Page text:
A reader asked if I would talk more about the kitchen and cooking related lessons I hope to teach my children as they grow older. While I really don’t have a hard and fast rule as to when I want to teach certain things, I do have an idea of what I want to teach and a generalized idea of how old I think they ought to be.
Before I go any further, I do want to put in a plug for GNOWGLINS and their new Real Food Kids series. They have done a great job showing how to get kids involved in the everyday preparations necessary for cooking in a more traditional way. Plus, they have put it together by age so you can tailor your kitchen needs to your child’s age. You can check it out here: Real Food Kids: In the Kitchen
OK, so what are the kitchen fundamentals I am either teaching or planning to teach by age? Here they are…
- Basic table manners: sitting quietly, prayer time, learning how to use a sippy cup and utensils, waiting for their turn without screaming
- More basic table manners: Saying Please and Thank You, carefully passing condiments & lighter weight plates/bowls, using a napkin, etc
- Beginning Table Chores – I usually start with wiping down chairs and cleaning up anything that has dropped on the floor.
- Begin assisting in food prep. I love these knives for this purpose. Pampered Chef also sells a version of kid-friendly knives.
- More food prep like stirring and mixing, cutting with their set of knives, using cookie cutters, etc.
- Beginning of helping to set table
- Helping put away groceries (learning where things go in the kitchen)
- More food prep, but still nothing that might burn them (ie griddle, stovetop, etc). Basically anything they can pitch in with that doesn’t involve outright cooking, I try to include them.
- Beginning measurements. Mostly 1 cup, 1 TBSP, 1 tsp, and leveling ingredients.
- How to make coffee (that’s what my son is doing in the photo above), hot chocolate and tea with tepid water.
- Easy snacks – things like Ants on a Log, cheese and crackers, buttered bread, etc.
- (this is the age I usually give them their very own apron!)
Here’s where I really start investing more time in their cooking skills.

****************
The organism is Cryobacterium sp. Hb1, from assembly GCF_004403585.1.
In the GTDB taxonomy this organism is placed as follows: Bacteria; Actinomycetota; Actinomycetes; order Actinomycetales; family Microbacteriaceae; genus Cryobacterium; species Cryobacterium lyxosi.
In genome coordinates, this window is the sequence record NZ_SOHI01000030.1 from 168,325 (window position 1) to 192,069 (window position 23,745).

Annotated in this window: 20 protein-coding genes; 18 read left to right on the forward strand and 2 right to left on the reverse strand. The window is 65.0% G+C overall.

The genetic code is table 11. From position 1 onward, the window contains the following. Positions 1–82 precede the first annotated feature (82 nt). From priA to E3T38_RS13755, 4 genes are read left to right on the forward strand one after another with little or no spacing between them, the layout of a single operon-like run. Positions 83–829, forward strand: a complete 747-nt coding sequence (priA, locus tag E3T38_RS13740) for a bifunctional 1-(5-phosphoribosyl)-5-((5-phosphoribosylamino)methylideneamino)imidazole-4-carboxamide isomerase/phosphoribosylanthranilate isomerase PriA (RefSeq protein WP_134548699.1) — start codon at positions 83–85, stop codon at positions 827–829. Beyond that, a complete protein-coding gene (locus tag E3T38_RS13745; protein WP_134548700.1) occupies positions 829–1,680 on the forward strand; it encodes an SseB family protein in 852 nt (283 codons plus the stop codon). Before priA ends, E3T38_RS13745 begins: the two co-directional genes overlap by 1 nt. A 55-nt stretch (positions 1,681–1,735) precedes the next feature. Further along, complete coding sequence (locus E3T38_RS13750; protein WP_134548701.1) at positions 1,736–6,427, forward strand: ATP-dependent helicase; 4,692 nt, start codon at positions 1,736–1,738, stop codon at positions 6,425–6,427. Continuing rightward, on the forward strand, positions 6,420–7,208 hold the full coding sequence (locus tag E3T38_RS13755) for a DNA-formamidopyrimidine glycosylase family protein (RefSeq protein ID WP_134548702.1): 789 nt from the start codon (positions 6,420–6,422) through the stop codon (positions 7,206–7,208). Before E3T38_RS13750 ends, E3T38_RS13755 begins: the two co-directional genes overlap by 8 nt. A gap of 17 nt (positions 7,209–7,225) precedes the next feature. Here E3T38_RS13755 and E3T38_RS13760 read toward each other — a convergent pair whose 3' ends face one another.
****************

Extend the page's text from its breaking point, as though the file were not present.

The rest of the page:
- How to read a recipe.
- Learning to add ingredients by themselves and mix completely.
- Learning to use a hot griddle (we usually start with something like quesadillas or pancakes)
- Putting away dishes from dishwasher (by this age, I expect them to know where everything goes in the kitchen, so they know where to find something when they need it)
- More measurements – 1/4 cup, 3/4 cup, 2/3 cup, etc
- Beginning to make simple meals like Taco Salad or sandwiches.
- Learning what it takes to keep a kitchen clean
- Learning basic kitchen safety – garbage disposal, how to use hot pads, fire safety
- Cooking without my supervision.
- Learning to double and half a recipe.
- Learning how to use a stovetop and oven.
- Learning how to cook and clean various pans (we use cast iron and stainless steel)
- How to load a dishwashwer.
- Learning how to put away leftovers, as well as basic food safety.
- Learning how to clean out a refrigerator/freezer and oven.
- Meal planning
- Beginning baking – I like to start with my Pizza Dough recipe.
Ages 14 & up
Time to let them fly!
- Complete meal planning & cooking.
- Budgeting and understanding the cost of food and how to get the best deal.
- Bulk purchasing & storage
- Serving others with food (ie taking meals to others, hospitality, etc)
- Carving meats and other more difficult knife skills
- More “technical” cooking – broiling, basting, steaming, using a double boiler, etc.
- Mastering baking.
My son is 14 and can pretty much man the kitchen by himself (pun intended). Recently, he’s taken on the job of cooking breakfast for the crew since he loves a hot breakfast and is often one of the first ones up (and alert 😉 )
My 11 year old planned all our lunches for this month and my new 8 year old is becoming quite the kitchen helper.
It would be lovely if my kitchen weren’t quite so small so I could get more the of the kids in there at one time, but for now, this is the way it is and we just take turns.
I’m sure I’ve missed something, so I’ll probably come back to this post occasionally and revamp it, but it’s a good start and I hope it helps those of you looking for more tangible ways to get your children involved in the kitchen.